City Council Speaker Christine Quinn backed Charlie Rangel in his tough re-election campaign, lauding the longtime Harlem pol’s reputation as a fighter on the forefront of battling discrimination and supporting equal rights — and LGTB rights in particular.
“Go back and look at the record. Who was one of the first leading African American officials in this country to speak out in full support of marriage quality for the LGBT community? Charlie Rangel. Who has always been there for the LGBT community? Charlie Rangel,” Ms. Quinn said. The congressman, she added, was among the guests at her wedding in March to long-time partner Kim Catullo.
Ms. Quinn is right. Mr. Rangel has indeed been active in supporting the LGBT community in New York and beyond. He stood firmly with Nancy Pelosi in repealing Don’t Ask Don’t Tell. He is a co-sponsor of the Respect for Marriage Act, the Employment Non-Discrimination Act, and the Student Non-Discrimination Act. And he recently issued a press release commemorating June’s National LGBT Pride Month, drawing parallels between the fights for civil rights regardless of race and sexual orientation “Sixty years ago, draconian hate laws made interracial marriage illegal in this country,” the statement said. “Today, similar laws bar LGBT individuals from expressing their love to one another.”
Moving beyond Mr. Rangel’s support for LGBT rights, Quinn painted a picture of Rangel more certain to woo his 15th district voters — Mr. Rangel as an American hero, a veteran who “put his life on the line to protect our freedom in the Korean War, literally almost losing his life. It is that kind of heart and soul that we need to keep in Congress.”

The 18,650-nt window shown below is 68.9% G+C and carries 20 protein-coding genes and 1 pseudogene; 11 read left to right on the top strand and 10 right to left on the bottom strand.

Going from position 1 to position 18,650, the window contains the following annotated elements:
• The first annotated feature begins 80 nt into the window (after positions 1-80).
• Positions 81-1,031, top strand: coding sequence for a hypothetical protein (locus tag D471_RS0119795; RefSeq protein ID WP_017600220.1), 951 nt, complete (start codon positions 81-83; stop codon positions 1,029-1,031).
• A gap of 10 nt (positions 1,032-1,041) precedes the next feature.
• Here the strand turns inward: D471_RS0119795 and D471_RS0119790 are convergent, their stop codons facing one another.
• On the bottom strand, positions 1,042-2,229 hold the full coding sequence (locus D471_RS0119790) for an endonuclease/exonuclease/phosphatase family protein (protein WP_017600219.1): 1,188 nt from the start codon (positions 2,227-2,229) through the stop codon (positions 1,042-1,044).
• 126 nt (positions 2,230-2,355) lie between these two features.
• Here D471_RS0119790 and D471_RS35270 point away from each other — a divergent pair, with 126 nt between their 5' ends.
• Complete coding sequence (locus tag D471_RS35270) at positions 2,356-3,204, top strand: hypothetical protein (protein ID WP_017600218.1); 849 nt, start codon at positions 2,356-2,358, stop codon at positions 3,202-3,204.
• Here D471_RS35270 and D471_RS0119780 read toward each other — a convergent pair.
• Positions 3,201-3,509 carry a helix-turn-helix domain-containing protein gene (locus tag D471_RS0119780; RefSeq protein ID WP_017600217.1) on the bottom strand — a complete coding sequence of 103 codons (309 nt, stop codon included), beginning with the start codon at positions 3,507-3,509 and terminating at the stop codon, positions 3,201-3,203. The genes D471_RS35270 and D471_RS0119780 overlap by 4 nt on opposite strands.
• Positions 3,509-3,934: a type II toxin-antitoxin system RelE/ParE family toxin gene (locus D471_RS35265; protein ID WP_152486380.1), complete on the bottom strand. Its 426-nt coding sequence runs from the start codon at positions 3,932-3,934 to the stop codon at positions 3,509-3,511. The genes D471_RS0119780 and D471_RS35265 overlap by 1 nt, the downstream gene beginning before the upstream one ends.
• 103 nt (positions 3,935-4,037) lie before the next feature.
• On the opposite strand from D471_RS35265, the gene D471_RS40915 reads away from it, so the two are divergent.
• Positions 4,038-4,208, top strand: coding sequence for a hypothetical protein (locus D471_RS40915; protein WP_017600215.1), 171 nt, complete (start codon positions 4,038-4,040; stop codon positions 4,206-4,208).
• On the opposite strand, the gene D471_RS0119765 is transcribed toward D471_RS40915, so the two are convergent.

The Speaker then finished her speech with a list of wide-ranging reasons to support the Democratic candidate.
“At a time in Congress when doing nothing seems to be okay. We have real challenge. We need immigration reform, we need support for cities like New York so we don’t face the horrible budget cuts that are still looming, we need support in the fight against HIV/AIDS in urban America as well as other parts of this country, we need to get the employment nondiscrimination act passed, we need to get the Defense of Marriage Act taken off the books,” she said. “That and million other reasons is why we need to send Charlie Rangel to Congress.”
But she didn’t leave the podium without a touch of humor. “I am so excited to be here to day, and even more excited for the victory party.”
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